By Vijay Jayaraj – Re-Blogged From WUWT
Countries across the globe are at a crossroads. They must choose between competing energy sources.
On the one hand, there are fossil fuels, the long-proven, relatively simple technologies of which provide abundant, affordable, reliable, instant-on-demand conventional energy. Indeed, they provide over 80 percent of all energy used in the world today.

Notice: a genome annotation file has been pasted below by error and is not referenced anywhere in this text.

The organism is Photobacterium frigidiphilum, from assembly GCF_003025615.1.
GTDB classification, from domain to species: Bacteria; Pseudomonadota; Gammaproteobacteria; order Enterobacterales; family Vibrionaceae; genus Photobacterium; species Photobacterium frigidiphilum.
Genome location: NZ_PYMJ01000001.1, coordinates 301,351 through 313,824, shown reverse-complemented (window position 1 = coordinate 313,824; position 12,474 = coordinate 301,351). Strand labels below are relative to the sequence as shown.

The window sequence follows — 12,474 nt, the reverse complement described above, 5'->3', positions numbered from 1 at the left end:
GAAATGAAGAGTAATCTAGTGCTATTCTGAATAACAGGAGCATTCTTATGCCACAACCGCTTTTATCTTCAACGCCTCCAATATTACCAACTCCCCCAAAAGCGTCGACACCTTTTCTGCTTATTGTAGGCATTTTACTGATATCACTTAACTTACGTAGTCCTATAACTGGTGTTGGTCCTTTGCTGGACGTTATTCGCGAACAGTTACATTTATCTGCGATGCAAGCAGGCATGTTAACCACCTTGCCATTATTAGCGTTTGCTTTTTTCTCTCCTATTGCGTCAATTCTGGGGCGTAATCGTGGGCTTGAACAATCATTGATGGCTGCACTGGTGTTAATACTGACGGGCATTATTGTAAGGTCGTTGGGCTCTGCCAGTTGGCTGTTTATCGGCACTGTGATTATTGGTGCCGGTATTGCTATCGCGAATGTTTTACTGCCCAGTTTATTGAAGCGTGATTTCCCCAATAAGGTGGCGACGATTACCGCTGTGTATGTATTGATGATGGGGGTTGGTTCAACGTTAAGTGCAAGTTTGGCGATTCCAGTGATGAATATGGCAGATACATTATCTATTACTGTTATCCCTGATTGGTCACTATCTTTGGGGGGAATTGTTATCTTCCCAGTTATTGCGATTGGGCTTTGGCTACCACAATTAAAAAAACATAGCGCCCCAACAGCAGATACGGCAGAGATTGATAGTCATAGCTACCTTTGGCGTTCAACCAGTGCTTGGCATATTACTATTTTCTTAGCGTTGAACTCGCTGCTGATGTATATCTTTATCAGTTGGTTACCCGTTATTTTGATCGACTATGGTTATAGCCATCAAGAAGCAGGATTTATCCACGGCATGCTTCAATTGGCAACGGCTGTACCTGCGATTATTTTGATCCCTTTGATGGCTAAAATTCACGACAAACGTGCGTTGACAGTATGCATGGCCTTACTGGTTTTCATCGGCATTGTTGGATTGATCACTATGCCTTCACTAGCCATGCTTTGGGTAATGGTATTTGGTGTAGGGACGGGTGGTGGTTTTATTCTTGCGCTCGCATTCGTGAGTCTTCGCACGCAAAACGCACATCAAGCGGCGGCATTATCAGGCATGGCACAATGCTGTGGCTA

On the other hand, there are “renewable energy sources.” Don’t think of the old reliable ones like hydro, wood, and dung, but of what Bjørn Lomborg, in his new book False Alarm, calls “new renewables,” mainly wind turbines and solar panels. Unlike fossil fuels, wind and solar are diffuse, providing less energy per area of land, and intermittent. Consequently, they are less abundant, more expensive, unreliable, and—when the wind doesn’t blow or the sun doesn’t shine—often completely unavailable.